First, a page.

why do these two different?

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#1
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This..

uint32_t DAC;
uint16_t dist,span,zero;
span = 1000;
zero = 50;
DAC = 255*(dist-zero)/(span-zero);

with this...

uint32_t DAC;
uint16_t dist,span,zero;
span = 1000;
zero = 50;
DAC = (dist-zero);
DAC *=255;
DAC /= (span-zero);

both of them gave different result, the last one is the correct one. Theoretically both of them have the same meaning but produce different code size and check sum. Sorry, i don't see the assembly output.
Any explanation? Please, simple one.
Thanks.

KISS - Keep It Simple Stupid!

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your first calculation is only doing 16bit math, but storing the result in a 32bit variable. In the second case it is a mix between 16 and 32bit math. (integer promotion rules of C)

Writing code is like having sex.... make one little mistake, and you're supporting it for life.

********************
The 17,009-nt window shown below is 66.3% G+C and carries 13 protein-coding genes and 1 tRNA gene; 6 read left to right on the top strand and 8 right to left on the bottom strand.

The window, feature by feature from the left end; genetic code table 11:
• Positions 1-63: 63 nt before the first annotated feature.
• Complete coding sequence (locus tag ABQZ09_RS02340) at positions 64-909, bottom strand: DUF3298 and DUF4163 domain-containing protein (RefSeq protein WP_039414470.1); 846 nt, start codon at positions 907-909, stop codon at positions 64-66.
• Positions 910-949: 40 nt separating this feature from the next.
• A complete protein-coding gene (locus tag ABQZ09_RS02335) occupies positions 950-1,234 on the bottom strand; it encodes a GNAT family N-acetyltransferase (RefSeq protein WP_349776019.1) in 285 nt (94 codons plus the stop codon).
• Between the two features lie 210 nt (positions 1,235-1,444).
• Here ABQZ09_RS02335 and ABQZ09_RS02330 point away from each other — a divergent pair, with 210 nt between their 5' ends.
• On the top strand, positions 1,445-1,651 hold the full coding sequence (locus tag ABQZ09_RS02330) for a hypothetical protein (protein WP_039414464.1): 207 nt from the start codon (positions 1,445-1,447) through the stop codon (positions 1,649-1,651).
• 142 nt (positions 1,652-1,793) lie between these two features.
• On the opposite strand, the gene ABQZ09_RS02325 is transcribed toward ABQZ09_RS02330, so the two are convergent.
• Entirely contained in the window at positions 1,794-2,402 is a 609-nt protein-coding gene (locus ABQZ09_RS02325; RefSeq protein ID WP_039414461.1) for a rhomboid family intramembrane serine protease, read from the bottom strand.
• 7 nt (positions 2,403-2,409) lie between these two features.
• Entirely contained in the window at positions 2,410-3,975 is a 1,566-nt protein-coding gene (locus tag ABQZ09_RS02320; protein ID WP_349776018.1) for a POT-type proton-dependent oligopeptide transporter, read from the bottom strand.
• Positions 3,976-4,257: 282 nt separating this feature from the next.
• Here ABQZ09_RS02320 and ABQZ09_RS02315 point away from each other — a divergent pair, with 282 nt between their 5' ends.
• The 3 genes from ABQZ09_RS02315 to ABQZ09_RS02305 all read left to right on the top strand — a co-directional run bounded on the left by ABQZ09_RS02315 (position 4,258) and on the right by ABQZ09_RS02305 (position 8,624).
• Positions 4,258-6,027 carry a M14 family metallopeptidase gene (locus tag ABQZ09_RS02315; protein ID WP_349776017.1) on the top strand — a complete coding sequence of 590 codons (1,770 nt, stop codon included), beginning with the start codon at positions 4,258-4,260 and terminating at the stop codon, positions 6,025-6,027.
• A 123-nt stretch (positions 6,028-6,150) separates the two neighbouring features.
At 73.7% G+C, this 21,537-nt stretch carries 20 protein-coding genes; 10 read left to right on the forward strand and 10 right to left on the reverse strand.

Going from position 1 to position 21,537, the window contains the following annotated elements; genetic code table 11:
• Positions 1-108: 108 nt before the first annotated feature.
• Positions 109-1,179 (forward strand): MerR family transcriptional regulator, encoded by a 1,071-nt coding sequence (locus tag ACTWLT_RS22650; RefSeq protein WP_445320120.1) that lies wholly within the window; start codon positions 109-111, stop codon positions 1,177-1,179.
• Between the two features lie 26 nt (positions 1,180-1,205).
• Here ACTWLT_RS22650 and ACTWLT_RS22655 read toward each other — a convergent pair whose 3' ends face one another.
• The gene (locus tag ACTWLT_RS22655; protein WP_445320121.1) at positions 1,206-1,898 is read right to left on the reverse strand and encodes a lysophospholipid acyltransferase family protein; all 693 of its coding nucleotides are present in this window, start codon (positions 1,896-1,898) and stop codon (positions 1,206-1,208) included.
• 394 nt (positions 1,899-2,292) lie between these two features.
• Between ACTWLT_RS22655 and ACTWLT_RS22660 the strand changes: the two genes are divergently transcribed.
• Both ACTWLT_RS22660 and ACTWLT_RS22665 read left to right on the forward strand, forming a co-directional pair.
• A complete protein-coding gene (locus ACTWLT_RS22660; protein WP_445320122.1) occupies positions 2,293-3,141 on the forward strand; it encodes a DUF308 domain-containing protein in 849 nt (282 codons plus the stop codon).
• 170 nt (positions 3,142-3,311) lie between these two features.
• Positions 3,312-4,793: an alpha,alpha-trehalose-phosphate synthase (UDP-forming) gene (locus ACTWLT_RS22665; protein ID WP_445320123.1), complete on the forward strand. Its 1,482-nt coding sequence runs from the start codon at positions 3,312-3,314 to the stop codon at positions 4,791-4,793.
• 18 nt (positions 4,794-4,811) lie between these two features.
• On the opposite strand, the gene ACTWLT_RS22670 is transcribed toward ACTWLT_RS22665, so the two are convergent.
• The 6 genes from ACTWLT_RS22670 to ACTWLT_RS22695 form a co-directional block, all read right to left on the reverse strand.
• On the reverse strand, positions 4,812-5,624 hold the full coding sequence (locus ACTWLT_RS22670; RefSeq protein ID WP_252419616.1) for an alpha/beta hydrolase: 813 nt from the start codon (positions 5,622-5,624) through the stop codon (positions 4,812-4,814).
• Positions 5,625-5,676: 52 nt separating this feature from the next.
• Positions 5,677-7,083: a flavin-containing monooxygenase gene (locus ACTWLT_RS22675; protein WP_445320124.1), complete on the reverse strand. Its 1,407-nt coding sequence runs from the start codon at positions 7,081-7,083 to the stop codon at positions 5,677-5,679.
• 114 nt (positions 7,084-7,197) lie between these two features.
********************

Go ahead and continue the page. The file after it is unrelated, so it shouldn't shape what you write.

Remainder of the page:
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should i change all the variable type to 32bit?

KISS - Keep It Simple Stupid!

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Not necessarily. You have to look at the valid input range for each of the variables, and make sure you don't overflow at any particular point in the calculation. If you do, then cast that operation to 32bit.

Writing code is like having sex.... make one little mistake, and you're supporting it for life.

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Total votes: 0

like this:

	DAC = (uint32_t) 255*(dist-zero)/(span-zero); 

yup, this works great!
Thanks

KISS - Keep It Simple Stupid!